I would never dare compare my work to Newton's, but he was definitely at the origin and inspiration for the series. I was myself somewhat spiralling into these spirals and curves when I was shooting because it was such a privilege to shoot there. What I really love about Newton is his incredible ability to tell a story, which is on another level. His images were playing my head when making these works, and I've used elements such as the mirror and the console that Charlotte Rampling sat upon in suite number 10. I wanted to talk about timelessness, in a way. Charlotte is so timeless in that shoot, which really shows that there's beauty in every age; there's beauty in every generation. For me, Newton’s women are always depicted as quite powerful – they always own it, and are comfortable in their skin. The way that they're standing is actually sometimes almost violently powerful – owning a lot of sexuality and presence, but potentially lacking some sensuality.
What is the difference in perspective when a woman is looking through the eye of the lens?
I am very much a believer in the difference between the male and female gaze, and this series is definitely a female perspective on women – there is an element of sexuality, but without it being overtly in your face. I want to shoot in a way that is flowing, floating and potentially poetic. There's no objectification in what I refer to as the sublime feminine. I think you can be a feminist and at the same time you can own your sensuality and sexuality, and not feel like you have to adhere to certain, dare I say, overly woke definitions. I feel that both the women in this series are very voluptuous. They’re sexy in my kind of definition of sexy, and they're not shy of it. There is very definitely a capital W in my definition of woman, but not necessarily in that modern and quite raw kind of way.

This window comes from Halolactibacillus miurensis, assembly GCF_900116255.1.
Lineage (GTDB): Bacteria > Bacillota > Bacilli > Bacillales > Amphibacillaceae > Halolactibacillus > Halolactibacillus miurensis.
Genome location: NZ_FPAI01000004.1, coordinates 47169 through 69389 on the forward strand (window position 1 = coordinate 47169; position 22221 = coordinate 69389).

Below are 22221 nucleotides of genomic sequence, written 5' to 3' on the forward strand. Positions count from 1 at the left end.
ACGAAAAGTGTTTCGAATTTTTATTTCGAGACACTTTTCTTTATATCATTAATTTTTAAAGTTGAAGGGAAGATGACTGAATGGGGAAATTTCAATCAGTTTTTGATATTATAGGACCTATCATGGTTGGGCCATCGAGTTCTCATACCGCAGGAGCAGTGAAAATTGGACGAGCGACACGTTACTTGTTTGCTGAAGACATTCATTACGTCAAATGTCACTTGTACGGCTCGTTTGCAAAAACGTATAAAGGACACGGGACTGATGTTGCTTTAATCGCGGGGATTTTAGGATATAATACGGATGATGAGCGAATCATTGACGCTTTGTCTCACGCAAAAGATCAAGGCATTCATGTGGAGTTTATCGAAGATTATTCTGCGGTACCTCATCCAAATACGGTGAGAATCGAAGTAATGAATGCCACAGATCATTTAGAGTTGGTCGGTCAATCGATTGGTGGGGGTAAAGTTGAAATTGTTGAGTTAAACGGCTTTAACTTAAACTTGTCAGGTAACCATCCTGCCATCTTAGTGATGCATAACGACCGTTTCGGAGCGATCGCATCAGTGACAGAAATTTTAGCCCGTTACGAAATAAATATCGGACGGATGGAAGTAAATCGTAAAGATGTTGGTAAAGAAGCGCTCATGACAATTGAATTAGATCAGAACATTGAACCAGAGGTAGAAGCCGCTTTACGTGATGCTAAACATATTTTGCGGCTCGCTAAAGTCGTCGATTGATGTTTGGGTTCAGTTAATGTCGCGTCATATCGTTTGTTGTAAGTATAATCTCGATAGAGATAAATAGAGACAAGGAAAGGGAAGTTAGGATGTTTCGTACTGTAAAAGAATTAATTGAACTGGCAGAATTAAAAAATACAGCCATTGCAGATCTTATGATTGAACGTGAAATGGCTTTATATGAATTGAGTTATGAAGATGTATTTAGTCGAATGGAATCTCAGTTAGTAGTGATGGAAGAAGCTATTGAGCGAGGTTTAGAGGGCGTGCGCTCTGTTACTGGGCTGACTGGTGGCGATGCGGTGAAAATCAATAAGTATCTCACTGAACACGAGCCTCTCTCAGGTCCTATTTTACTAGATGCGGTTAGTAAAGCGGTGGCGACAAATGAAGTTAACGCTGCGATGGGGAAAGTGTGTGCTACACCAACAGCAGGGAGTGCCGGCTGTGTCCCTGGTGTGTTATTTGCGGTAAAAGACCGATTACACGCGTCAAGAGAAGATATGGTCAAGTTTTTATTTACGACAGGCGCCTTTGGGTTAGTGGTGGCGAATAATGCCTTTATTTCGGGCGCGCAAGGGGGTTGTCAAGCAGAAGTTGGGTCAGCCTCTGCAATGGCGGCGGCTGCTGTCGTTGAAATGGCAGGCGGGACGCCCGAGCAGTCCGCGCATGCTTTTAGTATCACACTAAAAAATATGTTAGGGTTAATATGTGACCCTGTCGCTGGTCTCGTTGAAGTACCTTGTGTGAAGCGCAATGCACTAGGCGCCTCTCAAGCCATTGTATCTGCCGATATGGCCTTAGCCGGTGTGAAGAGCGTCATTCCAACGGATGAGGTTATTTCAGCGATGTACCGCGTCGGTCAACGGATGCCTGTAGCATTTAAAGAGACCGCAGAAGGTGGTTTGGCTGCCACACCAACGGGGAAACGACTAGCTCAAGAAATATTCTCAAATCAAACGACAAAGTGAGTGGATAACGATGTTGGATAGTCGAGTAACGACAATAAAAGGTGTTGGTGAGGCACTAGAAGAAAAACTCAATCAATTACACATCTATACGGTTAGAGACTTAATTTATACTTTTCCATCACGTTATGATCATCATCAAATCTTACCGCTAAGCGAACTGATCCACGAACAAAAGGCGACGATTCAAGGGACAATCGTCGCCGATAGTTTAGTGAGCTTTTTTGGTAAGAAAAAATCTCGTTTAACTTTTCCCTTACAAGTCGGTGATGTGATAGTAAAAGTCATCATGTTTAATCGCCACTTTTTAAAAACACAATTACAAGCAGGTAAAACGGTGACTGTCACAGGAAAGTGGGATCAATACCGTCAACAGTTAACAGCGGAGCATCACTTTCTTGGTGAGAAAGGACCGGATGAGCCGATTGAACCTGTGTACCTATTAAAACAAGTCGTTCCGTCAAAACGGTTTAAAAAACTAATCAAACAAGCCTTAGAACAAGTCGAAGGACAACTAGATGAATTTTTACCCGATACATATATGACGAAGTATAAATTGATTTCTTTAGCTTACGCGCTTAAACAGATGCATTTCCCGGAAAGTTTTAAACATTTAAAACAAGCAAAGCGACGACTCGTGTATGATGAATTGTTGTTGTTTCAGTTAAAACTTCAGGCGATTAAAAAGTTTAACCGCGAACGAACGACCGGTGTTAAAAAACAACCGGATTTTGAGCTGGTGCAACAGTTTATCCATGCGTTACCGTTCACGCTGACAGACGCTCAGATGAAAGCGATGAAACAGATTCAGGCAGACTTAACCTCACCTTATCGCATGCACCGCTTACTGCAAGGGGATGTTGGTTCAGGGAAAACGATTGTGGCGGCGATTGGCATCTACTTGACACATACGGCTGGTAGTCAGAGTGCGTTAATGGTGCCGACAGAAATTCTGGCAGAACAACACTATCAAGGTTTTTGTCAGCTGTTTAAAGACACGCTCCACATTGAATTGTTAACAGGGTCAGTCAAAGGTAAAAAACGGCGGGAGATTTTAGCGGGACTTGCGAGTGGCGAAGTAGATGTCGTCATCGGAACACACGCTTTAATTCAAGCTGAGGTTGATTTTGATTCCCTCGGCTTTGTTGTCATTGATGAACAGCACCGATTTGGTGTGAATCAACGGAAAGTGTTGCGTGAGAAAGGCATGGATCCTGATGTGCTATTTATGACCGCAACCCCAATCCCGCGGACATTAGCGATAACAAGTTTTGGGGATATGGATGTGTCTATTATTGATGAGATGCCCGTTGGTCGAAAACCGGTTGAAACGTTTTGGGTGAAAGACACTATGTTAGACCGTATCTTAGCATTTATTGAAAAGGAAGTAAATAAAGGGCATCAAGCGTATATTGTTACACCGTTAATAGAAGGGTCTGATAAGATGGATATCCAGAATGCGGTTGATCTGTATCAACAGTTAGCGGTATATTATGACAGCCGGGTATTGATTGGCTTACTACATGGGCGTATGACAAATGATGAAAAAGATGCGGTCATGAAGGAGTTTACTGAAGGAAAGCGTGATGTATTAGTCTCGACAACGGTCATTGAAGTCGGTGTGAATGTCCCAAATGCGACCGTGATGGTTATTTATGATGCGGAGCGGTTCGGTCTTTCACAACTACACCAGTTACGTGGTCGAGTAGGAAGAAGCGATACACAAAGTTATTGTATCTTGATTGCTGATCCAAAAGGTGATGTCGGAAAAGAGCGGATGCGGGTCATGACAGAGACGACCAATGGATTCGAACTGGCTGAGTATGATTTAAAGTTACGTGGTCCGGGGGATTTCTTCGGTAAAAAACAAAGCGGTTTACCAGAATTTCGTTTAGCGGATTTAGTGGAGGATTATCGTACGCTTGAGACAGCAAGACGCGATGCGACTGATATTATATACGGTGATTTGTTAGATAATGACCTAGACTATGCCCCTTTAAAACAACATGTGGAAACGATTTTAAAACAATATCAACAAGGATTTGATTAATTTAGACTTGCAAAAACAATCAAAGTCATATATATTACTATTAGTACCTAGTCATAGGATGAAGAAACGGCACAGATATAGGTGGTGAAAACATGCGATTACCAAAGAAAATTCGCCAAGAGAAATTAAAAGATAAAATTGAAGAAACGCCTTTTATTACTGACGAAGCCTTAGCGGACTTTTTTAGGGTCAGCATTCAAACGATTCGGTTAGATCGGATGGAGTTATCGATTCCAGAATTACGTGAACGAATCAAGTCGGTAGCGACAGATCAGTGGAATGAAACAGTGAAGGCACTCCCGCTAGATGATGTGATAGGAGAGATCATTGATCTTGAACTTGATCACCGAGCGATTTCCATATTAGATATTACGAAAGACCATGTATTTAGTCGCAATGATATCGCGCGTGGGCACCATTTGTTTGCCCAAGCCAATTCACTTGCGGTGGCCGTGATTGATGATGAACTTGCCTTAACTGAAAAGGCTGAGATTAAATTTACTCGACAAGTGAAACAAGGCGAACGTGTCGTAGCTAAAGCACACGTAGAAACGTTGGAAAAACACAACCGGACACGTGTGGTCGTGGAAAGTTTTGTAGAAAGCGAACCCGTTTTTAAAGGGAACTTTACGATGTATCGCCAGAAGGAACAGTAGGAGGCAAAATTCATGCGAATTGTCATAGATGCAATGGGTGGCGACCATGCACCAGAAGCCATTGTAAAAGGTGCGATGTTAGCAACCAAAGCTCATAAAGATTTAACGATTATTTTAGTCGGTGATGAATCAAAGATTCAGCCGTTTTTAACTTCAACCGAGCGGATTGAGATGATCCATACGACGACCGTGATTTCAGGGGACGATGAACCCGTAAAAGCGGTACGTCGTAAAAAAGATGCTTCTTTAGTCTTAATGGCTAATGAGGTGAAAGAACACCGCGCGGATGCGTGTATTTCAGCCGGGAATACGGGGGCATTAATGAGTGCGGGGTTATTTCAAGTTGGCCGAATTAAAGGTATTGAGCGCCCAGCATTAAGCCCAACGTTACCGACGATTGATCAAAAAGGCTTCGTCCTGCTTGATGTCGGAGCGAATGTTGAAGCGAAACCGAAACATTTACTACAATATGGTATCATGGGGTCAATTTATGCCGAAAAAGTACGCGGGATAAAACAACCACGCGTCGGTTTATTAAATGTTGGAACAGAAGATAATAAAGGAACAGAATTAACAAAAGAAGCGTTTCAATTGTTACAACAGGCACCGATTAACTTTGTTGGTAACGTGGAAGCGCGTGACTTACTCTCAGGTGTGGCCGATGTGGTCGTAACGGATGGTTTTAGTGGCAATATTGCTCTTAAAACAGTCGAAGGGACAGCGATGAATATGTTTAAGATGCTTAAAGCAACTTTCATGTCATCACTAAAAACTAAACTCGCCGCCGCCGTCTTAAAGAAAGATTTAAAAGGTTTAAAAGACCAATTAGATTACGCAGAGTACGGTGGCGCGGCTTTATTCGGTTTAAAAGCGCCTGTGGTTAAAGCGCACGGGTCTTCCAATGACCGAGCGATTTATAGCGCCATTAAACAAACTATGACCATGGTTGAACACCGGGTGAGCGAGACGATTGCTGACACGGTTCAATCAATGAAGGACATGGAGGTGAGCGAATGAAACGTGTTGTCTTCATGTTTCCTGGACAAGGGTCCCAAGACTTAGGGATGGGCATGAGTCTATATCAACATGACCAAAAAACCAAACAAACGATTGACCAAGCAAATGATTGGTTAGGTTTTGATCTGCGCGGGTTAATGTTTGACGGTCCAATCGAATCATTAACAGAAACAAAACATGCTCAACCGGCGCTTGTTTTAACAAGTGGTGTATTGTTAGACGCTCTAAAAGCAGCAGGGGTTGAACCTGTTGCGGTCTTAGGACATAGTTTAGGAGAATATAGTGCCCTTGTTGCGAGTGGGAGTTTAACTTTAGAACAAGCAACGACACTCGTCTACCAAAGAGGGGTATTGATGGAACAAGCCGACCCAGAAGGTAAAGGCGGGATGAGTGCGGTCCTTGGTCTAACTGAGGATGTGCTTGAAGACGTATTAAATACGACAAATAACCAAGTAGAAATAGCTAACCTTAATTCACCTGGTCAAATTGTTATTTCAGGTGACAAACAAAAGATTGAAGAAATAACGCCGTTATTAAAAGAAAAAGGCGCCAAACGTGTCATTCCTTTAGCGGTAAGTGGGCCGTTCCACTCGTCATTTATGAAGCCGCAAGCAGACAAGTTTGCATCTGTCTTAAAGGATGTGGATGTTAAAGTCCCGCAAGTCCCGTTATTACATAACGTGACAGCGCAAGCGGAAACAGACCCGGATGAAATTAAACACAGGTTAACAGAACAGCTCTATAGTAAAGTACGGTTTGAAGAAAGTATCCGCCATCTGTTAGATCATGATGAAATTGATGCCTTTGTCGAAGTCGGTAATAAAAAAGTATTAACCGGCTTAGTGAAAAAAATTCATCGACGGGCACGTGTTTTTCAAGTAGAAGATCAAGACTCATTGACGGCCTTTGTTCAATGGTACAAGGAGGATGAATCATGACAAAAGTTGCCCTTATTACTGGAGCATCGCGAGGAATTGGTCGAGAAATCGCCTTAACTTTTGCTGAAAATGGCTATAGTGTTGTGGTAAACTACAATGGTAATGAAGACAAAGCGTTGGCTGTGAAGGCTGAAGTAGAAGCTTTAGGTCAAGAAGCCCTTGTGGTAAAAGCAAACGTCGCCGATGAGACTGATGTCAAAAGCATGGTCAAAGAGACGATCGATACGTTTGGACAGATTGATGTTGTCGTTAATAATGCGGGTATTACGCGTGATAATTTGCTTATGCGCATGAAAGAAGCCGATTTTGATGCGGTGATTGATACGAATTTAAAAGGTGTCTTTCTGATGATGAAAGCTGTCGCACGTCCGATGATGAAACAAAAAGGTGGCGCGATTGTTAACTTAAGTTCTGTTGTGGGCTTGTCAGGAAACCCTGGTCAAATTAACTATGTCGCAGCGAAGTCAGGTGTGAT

What for you are the key criteria of a strong image?
The first level is emotion and then comes the storytelling, which allows you to start dreaming. It’s always about something that you're emotionally responsive to without really necessarily having to understand it. If I choose then to inquire more as to why I like this or why I don't dislike this, then that's my own journey. But it is always that first layer that gets to me. I think that is what strong photography is about. It has to pique your emotions more than your intellect, let's put it that way. It's first and foremost got to be emotive before you get into the more intellectual side of things. If I stand in front of something and it does something to me, like, literally hits me in the gut in a good or in a bad way, then that is what gets me.
If Only These Walls Could Talk exhibits at Alon Zakaim Fine Art, 27 Cork St until November 22nd
Images (Top to Bottom): La Lionne; Quand Les Cheveux s’Etalent; Sur Une Plage Abandonnée; Une belle histoire; Il Etait Une Fois, Le Nord-Pinus. All images courtesy Maryam Eisler.